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Francis Collins: On Recruiting Varmus, Discovering Drugs, the Funding Cliff

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Science  28 May 2010:
Vol. 328, Issue 5982, pp. 1090-1091
DOI: 10.1126/science.328.5982.1090

He may be working a 100-hour week, but human geneticist Francis Collins is clearly enjoying running the National Institutes of Health (NIH). Since he began last August, he has pushed out the door the $10.4 billion that NIH got in last year's stimulus package, fleshed out five strategic themes for NIH (Science, 1 January, p. 36), and put his stamp on the president's proposed 2011 budget.

Collins's passion is to expand NIH's emphasis on translational research. He wants to give basic researchers the tools to convert their discoveries into therapies, he says. He is also an enthusiastic proponent of a new drug-development program at NIH called the Cures Acceleration Network. The program, approved for $500 million a year but not yet funded, was added to the health reform bill by biomedical research champion Senator Arlen Specter (D–PA).

Last week in an interview at NIH with several Science staffers, Collins said he was “grieving” about Specter's loss in the Democratic primary. He discussed NIH's budget prospects for next year and spoke of his role in luring former NIH director Harold Varmus back to Bethesda to head the National Cancer Institute (NCI).

Here are his comments, edited for brevity and clarity. On Science online, this article links to a full transcript.

Q:What has it been like going from directing the genome institute to running the whole NIH?

F.C.:When I ran the genome institute, I felt I could pretty much get my head around most of the major issues that we needed to attend to on any given day. Here, it's quite a stretch. The hours are long; I'm probably working 100 hours a week in an average week.

Q:Regarding the budget and grant funding, you've said that you expect very low success rates in 2011, 15%. What's this going to mean?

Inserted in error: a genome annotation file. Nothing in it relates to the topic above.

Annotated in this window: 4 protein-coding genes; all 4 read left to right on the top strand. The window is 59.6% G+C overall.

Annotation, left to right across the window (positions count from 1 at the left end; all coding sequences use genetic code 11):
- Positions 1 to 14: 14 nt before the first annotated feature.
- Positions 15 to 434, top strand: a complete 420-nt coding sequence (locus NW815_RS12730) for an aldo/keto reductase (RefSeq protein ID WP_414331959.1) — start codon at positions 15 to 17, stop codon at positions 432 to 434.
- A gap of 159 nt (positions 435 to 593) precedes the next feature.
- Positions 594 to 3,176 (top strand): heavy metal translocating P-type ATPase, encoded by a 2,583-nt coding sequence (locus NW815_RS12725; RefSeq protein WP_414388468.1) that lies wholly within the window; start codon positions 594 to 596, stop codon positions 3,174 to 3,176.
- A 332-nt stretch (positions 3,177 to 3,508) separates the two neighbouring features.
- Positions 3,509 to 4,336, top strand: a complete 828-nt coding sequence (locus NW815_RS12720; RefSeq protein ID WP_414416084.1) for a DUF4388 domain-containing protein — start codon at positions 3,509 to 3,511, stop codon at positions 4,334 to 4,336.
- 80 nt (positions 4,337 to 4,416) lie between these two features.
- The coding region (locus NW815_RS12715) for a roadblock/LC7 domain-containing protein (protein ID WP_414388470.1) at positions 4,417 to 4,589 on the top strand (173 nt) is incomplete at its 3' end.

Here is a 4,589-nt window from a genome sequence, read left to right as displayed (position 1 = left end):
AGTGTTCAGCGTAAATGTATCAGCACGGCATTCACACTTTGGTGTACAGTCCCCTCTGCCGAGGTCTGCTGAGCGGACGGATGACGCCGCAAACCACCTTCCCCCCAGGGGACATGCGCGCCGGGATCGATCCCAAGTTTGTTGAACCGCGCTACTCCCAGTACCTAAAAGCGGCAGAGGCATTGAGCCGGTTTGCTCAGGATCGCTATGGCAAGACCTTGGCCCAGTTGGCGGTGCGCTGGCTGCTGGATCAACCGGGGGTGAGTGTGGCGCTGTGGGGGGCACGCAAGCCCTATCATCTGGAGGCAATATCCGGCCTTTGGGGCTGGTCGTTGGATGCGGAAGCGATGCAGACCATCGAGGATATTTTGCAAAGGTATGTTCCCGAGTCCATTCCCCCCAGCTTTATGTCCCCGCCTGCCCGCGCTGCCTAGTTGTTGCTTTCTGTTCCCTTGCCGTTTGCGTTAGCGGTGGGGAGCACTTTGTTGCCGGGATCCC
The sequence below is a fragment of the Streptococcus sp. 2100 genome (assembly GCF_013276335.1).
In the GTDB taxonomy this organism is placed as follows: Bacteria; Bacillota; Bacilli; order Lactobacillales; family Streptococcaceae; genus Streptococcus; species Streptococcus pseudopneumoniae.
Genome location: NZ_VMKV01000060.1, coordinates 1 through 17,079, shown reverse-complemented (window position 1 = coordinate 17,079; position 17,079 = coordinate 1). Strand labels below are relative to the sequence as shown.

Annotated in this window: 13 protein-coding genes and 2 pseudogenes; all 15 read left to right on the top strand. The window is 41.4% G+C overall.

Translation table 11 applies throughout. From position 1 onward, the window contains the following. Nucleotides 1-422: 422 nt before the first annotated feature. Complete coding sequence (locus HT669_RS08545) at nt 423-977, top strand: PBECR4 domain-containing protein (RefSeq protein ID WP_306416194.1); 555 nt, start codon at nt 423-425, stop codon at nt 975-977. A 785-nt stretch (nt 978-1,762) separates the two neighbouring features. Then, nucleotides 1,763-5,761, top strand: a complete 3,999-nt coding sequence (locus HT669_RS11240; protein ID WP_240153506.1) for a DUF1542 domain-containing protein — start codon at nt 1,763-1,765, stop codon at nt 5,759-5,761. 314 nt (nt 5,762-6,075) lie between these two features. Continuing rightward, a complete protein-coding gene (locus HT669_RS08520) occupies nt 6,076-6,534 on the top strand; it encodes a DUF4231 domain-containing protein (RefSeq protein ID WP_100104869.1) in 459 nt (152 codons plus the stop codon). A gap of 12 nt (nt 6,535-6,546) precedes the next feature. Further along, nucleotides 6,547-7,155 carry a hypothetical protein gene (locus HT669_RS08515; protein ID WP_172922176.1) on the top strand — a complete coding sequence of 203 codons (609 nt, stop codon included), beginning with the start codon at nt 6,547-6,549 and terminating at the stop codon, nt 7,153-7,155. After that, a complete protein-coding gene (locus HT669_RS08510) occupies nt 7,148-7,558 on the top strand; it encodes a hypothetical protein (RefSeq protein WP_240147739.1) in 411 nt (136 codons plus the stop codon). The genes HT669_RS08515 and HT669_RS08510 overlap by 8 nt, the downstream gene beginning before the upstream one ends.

F.C.:We don't know what the budget will end up being. Obviously, the signs are not particularly good that the Congress will do better than the president's budget [a 3.2% increase]. Some noises might even indicate that they'll do worse.

We will undoubtedly have to look at draconian things like downward negotiations, which means cutting the budgets of approved grants in order to try to free up dollars to fund more grants. We are trying to protect certain parts of the enterprise. Postdoc training slots, for instance. But I'm sorry, I can't come up with a magic solution here that is going to reduce all of the pain.


Q:Some researchers are worried that your emphasis on translational research and big goals will mean cutting back on investigator-initiated grants.

F.C.:I don't think they should be very worried. Everybody's going to be stressed, so it will be tempting if your grant didn't get funded to look around for some reason other than the fact that it was a tough year budgetarily. The amount of additional funds that might go into focusing on translation are going to be maybe 1% or thereabouts of the overall NIH effort. That shouldn't have a very big effect.

Q:Does that mean 1% less for investigator-initiated research?

F.C.:I would argue that if NIH simply said we're going to keep doing what we've been doing all along, we're not in a very good position then to ask the Administration or the Congress to give us more resources.

The translational goals get a lot of traction with the Congress, with the public. They should. I mean, we're the National Institutes of Health. We are supposed to be coming up with ways to prevent and treat disease.

Q:As part of this, you're investing more and more in drug discovery and development. Why?

F.C.:Let's talk about TRND [Therapeutics for Rare and Neglected Diseases]. In terms of dollars, it's pretty puny. Fiscal year 2010: $24 million. What's in the president's budget for FY '11 is $50 million. On the scale of $31 billion to $32 billion, it is a pretty tiny blip.